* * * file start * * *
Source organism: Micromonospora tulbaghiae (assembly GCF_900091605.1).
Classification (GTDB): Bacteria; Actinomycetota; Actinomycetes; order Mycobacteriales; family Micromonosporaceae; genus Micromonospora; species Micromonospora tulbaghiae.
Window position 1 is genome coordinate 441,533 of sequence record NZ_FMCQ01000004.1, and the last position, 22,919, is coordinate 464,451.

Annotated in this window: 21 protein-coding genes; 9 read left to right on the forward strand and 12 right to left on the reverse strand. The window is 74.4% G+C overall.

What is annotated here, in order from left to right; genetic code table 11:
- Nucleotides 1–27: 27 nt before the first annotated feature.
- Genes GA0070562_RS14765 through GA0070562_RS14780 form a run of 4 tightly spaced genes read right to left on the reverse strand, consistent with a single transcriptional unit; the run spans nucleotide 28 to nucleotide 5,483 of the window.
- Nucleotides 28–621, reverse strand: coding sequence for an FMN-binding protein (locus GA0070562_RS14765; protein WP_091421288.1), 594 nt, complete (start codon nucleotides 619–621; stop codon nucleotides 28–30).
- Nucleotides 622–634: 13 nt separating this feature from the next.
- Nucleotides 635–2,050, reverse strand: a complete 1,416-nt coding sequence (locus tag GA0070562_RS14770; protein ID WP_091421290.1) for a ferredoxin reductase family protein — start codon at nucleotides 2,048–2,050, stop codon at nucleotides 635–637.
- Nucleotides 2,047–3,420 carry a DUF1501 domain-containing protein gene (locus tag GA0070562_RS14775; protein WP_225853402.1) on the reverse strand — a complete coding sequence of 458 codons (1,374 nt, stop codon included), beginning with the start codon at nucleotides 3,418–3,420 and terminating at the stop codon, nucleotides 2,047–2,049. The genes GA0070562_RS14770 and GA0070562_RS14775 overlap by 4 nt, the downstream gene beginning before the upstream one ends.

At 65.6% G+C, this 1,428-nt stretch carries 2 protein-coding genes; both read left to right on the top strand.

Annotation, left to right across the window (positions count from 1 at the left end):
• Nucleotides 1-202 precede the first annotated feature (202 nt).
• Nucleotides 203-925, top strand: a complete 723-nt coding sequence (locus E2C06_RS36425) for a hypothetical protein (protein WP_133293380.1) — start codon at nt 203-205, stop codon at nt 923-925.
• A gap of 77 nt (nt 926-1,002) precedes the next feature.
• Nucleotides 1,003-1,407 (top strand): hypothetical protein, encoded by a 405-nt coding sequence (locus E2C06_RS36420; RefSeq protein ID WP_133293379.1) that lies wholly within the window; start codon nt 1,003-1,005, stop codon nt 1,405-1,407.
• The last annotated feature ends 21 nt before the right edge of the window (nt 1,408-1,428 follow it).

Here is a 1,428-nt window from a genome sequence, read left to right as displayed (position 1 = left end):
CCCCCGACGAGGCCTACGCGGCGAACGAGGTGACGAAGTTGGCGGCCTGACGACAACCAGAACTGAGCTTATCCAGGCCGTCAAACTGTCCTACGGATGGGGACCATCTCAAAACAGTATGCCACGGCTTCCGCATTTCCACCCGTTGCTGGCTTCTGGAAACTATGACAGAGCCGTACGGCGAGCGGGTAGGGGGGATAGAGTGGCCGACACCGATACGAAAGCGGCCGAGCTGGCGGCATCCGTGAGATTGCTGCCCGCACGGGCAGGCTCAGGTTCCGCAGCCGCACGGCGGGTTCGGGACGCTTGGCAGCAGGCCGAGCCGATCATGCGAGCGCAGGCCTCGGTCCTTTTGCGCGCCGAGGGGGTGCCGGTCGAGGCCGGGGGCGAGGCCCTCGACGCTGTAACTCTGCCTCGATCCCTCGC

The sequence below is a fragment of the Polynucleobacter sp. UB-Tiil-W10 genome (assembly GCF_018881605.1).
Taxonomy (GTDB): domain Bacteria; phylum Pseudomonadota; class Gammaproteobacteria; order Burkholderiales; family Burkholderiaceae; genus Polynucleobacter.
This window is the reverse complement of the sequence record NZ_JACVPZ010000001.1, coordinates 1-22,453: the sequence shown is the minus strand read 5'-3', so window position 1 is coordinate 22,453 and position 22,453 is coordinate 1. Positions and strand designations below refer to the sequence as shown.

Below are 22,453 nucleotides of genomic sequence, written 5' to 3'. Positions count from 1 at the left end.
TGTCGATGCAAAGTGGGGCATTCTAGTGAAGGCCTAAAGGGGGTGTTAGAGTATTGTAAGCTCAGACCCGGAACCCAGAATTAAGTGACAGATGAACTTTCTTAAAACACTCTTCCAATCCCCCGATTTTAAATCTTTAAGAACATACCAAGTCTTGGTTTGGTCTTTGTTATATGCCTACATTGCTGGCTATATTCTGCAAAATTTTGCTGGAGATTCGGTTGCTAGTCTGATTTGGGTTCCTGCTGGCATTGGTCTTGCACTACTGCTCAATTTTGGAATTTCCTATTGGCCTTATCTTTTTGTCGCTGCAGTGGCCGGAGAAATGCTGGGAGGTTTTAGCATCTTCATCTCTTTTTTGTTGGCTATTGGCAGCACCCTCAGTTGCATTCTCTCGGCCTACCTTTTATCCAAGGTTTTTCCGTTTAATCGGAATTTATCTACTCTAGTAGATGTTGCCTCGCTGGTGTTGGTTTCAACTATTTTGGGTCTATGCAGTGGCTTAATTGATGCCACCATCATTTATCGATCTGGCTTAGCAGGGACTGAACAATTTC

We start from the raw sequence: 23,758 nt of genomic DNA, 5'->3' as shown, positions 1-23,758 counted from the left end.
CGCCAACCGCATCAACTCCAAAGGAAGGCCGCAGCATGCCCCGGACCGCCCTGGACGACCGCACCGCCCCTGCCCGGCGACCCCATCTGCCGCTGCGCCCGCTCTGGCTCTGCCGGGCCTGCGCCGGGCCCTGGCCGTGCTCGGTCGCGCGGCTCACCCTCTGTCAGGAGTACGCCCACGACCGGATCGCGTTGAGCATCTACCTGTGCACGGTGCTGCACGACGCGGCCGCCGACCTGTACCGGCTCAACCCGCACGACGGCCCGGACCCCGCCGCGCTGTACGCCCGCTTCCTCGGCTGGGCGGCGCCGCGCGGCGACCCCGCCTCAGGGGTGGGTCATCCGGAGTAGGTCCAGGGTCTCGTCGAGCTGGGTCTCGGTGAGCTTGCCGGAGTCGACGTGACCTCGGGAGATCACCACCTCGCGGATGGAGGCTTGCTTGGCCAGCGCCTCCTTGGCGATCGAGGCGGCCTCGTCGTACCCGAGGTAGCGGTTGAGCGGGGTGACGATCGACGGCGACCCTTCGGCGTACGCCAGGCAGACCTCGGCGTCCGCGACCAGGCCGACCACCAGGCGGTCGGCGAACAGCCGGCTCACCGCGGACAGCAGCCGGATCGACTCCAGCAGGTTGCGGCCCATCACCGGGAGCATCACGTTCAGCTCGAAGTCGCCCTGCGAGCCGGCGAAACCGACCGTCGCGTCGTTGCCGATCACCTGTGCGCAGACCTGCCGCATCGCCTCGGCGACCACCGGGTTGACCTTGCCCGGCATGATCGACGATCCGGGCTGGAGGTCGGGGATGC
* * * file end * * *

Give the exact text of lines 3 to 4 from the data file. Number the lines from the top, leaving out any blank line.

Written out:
Window position 1 is genome coordinate 441,533 of sequence record NZ_FMCQ01000004.1, and the last position, 22,919, is coordinate 464,451.

Annotated in this window: 21 protein-coding genes; 9 read left to right on the forward strand and 12 right to left on the reverse strand. The window is 74.4% G+C overall.